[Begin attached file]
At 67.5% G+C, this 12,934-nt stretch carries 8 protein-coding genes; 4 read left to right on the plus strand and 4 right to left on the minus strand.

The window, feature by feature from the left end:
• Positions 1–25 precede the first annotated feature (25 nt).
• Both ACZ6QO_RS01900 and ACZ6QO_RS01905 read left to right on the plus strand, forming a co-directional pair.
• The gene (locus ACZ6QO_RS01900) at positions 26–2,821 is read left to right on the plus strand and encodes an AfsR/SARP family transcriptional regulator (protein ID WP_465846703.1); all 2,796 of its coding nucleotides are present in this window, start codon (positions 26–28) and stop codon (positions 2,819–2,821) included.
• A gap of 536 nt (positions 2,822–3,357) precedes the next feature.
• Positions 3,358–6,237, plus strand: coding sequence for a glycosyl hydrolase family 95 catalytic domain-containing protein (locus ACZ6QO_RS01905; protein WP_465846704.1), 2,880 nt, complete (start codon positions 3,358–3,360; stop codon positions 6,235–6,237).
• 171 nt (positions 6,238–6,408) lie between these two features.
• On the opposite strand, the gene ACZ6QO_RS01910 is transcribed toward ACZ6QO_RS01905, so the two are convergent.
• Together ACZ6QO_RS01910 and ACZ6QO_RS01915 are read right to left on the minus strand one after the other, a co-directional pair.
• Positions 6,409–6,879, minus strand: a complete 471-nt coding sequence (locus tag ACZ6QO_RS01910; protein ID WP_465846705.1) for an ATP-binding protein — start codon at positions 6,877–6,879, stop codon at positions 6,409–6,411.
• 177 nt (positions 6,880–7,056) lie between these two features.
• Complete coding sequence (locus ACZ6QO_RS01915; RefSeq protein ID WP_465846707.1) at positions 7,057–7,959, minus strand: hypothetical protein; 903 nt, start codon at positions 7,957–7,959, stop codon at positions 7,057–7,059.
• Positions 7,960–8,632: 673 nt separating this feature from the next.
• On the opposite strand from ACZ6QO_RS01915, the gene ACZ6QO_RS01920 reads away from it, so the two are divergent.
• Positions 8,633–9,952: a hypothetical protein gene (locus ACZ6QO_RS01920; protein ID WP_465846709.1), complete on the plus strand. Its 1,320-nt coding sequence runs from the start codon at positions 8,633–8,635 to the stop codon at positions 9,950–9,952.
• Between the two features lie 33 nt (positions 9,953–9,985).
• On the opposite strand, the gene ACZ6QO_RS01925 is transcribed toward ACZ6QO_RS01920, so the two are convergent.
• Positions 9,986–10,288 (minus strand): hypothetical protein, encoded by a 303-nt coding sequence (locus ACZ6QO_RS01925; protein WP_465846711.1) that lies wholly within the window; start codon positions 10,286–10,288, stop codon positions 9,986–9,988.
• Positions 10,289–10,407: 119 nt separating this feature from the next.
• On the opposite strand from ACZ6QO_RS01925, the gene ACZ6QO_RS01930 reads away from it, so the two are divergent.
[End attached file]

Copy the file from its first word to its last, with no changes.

At 67.5% G+C, this 12,934-nt stretch carries 8 protein-coding genes; 4 read left to right on the plus strand and 4 right to left on the minus strand.

The window, feature by feature from the left end:
• Positions 1–25 precede the first annotated feature (25 nt).
• Both ACZ6QO_RS01900 and ACZ6QO_RS01905 read left to right on the plus strand, forming a co-directional pair.
• The gene (locus ACZ6QO_RS01900) at positions 26–2,821 is read left to right on the plus strand and encodes an AfsR/SARP family transcriptional regulator (protein ID WP_465846703.1); all 2,796 of its coding nucleotides are present in this window, start codon (positions 26–28) and stop codon (positions 2,819–2,821) included.
• A gap of 536 nt (positions 2,822–3,357) precedes the next feature.
• Positions 3,358–6,237, plus strand: coding sequence for a glycosyl hydrolase family 95 catalytic domain-containing protein (locus ACZ6QO_RS01905; protein WP_465846704.1), 2,880 nt, complete (start codon positions 3,358–3,360; stop codon positions 6,235–6,237).
• 171 nt (positions 6,238–6,408) lie between these two features.
• On the opposite strand, the gene ACZ6QO_RS01910 is transcribed toward ACZ6QO_RS01905, so the two are convergent.
• Together ACZ6QO_RS01910 and ACZ6QO_RS01915 are read right to left on the minus strand one after the other, a co-directional pair.
• Positions 6,409–6,879, minus strand: a complete 471-nt coding sequence (locus tag ACZ6QO_RS01910; protein ID WP_465846705.1) for an ATP-binding protein — start codon at positions 6,877–6,879, stop codon at positions 6,409–6,411.
• 177 nt (positions 6,880–7,056) lie between these two features.
• Complete coding sequence (locus ACZ6QO_RS01915; RefSeq protein ID WP_465846707.1) at positions 7,057–7,959, minus strand: hypothetical protein; 903 nt, start codon at positions 7,957–7,959, stop codon at positions 7,057–7,059.
• Positions 7,960–8,632: 673 nt separating this feature from the next.
• On the opposite strand from ACZ6QO_RS01915, the gene ACZ6QO_RS01920 reads away from it, so the two are divergent.
• Positions 8,633–9,952: a hypothetical protein gene (locus ACZ6QO_RS01920; protein ID WP_465846709.1), complete on the plus strand. Its 1,320-nt coding sequence runs from the start codon at positions 8,633–8,635 to the stop codon at positions 9,950–9,952.
• Between the two features lie 33 nt (positions 9,953–9,985).
• On the opposite strand, the gene ACZ6QO_RS01925 is transcribed toward ACZ6QO_RS01920, so the two are convergent.
• Positions 9,986–10,288 (minus strand): hypothetical protein, encoded by a 303-nt coding sequence (locus ACZ6QO_RS01925; protein WP_465846711.1) that lies wholly within the window; start codon positions 10,286–10,288, stop codon positions 9,986–9,988.
• Positions 10,289–10,407: 119 nt separating this feature from the next.
• On the opposite strand from ACZ6QO_RS01925, the gene ACZ6QO_RS01930 reads away from it, so the two are divergent.